Kareem Abdul-Jabbar: 'Southern Charm' Is the Anti-Romance Reality Show
While 'The Bachelor' is an aspirational romantic fantasy, writes the THR columnist, the Bravo show, whose castmember Thomas Ravenel has been accused of sexual assault, is an object lesson in how not to pursue love.
Can reality shows accurately convey the shambolic complexities of seeking romance in America? Watching the desperate relationship-challenged compete on The Bachelor and The Bachelorette is like watching Hunger Games set in a sunny Hallmark version of high school prom. Everyone ruthlessly stampedes toward their chance of being crowned prom king or queen, thereby validating their self-worth. The shows’ elaborate settings of gaudy gowns, sloppy kisses and blubbery confessions of everlasting love are a bedazzled projection of America’s idealization of romantic love — which is at once touching and infantile. And highly entertaining. We all wish the pursuit of love were as ordered and effervescent as on these optimistic shows. But, while The Bachelor franchise peddles rose-colored romantic fantasies of happily ever after, Bravo’s Vanderpump Rules and Southern Charm deliver the down-and-dirty daily lives of the messy quest for love, lust and shabby fame; in other words: what really happens in millennial relationships after the meet-cute fades. What they reveal about their attitudes about romantic relationships may be the most honest, heartfelt and horrifying of any of the reality shows.
While Vanderpump Rules shows the working-class folk with their sweaty sheen from hustling after celebrity, Southern Charm revels in the snooty antics of the slightly privileged class. There is a raw grittiness in the lives of these bartenders and waitresses and of the Southern family progeny with big dreams based more on the entitlement of hard bodies or family background than on hard work. But celebrity, which is a ride-or-die goal for the Vanderpump crew, is merely an amusing pastime for the cast of Southern Charm. It is clear that without the C-list celebrity of the show, the Vanderpump cast would quickly fade into quiet obscurity, recounting their days of glory as they pour drinks or deliver appetizers or marry wealthy. This group of waitstaff, bartenders and hostesses’ brazen aspirations to fame as actors, singers and performers is both commendable and sad. Commendable because we all want to root for the up-from-nothing artist who finds La La Land-like success. But wanting something doesn’t make you worthy of it. So, the sadness comes when we see what they’re willing to trade to clutch this tawdry hem of celebrity.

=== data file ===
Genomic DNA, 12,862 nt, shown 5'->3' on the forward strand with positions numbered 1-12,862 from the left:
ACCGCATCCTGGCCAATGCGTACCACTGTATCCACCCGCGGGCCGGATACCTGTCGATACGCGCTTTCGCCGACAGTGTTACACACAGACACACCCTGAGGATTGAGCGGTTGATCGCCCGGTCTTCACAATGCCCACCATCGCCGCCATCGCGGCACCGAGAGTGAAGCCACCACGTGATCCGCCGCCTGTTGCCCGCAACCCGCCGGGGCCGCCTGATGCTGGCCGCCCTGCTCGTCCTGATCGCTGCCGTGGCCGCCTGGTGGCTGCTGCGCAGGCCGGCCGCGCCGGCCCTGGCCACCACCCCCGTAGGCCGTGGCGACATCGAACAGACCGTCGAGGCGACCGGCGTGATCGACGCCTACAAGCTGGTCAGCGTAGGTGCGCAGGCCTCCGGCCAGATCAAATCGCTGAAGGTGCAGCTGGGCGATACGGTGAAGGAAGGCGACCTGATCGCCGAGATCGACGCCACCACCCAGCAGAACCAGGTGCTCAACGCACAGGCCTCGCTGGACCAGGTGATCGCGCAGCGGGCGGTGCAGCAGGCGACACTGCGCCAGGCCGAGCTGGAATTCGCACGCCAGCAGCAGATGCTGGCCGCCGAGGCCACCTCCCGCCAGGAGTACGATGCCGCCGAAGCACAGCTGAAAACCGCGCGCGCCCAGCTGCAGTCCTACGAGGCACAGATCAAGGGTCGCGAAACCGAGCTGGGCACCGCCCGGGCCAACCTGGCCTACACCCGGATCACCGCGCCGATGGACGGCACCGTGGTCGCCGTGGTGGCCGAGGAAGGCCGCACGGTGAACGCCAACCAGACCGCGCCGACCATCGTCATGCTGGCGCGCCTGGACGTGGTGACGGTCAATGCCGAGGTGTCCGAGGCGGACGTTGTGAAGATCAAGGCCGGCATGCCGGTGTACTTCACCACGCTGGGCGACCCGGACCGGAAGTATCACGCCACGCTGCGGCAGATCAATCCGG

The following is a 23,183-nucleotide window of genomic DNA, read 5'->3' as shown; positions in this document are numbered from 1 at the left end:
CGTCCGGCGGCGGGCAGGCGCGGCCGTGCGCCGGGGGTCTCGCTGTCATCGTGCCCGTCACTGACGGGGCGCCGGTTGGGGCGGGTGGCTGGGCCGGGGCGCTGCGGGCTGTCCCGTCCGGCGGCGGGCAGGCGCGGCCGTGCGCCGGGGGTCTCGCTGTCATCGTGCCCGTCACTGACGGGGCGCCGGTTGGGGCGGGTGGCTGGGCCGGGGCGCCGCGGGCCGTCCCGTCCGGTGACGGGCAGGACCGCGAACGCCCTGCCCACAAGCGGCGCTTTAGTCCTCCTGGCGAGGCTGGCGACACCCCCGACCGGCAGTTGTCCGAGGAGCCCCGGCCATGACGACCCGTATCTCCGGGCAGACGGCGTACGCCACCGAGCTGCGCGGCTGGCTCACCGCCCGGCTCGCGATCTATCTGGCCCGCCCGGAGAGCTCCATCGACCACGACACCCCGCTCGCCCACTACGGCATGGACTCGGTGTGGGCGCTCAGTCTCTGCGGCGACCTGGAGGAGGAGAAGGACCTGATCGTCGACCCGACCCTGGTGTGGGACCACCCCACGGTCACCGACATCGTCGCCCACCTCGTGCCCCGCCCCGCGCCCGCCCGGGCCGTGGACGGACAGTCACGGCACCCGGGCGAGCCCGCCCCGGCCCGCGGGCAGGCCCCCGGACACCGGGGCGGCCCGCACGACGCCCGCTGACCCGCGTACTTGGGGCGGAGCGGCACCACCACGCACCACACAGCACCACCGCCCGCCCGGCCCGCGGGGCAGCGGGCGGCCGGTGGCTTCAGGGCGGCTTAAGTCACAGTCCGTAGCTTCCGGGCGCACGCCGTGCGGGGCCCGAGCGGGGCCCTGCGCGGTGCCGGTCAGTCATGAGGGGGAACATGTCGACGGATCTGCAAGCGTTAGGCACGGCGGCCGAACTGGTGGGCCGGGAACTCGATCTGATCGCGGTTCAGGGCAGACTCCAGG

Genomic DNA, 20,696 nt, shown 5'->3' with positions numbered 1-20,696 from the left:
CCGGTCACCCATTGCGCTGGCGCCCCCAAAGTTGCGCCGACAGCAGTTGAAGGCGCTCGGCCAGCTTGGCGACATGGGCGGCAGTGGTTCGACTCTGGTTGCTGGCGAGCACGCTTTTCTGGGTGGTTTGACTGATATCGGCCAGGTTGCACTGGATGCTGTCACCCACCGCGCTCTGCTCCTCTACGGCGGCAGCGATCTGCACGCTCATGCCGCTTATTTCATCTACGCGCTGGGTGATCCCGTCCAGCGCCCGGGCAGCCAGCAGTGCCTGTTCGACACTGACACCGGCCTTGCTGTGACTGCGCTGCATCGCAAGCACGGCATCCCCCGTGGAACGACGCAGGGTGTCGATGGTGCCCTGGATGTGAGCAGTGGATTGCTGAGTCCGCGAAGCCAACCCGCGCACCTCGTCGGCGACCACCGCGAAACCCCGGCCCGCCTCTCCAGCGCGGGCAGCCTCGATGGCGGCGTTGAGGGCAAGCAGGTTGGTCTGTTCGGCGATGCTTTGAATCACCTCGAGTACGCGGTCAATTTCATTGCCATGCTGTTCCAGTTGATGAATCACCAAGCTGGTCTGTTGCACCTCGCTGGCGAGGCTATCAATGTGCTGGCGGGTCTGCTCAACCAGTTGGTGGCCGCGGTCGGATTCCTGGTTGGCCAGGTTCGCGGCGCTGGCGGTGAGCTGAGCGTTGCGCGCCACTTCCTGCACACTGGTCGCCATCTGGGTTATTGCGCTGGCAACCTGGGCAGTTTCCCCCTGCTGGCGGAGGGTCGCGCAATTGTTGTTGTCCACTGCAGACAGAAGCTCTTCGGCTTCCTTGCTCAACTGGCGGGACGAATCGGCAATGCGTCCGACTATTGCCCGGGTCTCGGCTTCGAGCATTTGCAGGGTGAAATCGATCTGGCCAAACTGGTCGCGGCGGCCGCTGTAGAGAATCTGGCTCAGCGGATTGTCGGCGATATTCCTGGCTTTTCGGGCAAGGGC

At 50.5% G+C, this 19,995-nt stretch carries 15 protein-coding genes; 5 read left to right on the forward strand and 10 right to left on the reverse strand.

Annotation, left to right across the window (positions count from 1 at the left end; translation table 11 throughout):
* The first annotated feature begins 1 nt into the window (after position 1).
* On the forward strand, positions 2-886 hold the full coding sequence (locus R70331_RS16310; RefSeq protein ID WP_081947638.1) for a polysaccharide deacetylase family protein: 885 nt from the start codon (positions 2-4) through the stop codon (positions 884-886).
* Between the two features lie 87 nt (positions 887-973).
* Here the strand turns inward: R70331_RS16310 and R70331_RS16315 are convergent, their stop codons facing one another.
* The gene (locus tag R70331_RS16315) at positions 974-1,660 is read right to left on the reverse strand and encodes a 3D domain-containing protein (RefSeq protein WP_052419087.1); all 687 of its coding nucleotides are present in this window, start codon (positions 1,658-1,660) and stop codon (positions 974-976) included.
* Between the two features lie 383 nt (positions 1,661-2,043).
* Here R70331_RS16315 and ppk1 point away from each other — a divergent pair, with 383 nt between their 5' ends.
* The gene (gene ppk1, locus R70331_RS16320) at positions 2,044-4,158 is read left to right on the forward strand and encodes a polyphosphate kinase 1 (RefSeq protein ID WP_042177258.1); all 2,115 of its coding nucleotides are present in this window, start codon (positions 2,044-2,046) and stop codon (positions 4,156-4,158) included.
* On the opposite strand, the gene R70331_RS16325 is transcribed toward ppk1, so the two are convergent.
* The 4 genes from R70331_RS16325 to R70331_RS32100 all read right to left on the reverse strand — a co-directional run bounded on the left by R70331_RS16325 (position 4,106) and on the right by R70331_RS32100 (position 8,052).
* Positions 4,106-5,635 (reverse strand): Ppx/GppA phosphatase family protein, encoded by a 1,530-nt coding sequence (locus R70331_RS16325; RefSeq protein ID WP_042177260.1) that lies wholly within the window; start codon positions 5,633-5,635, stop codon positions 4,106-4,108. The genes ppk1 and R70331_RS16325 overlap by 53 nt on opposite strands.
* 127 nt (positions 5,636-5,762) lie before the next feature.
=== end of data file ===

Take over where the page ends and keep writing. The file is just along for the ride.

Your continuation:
With the Southern Charm-ers, the impression is that when this show ends, they will not be as affected, either in their careers or social relationships. Their futures, although wobbly at times, are already at the end of a track built by the inevitability of tradition and wealth. These stereotypes are not true of every castmember, but it generally describes most. They may enjoy the benefits of minor celebrity, but it is not part of their vision board. They seem more intent on pleasing their families, which is why we see so many scenes of them visiting parents for advice, while the Vanderpump gang are mostly transplants, geographically orphaned by their ambition.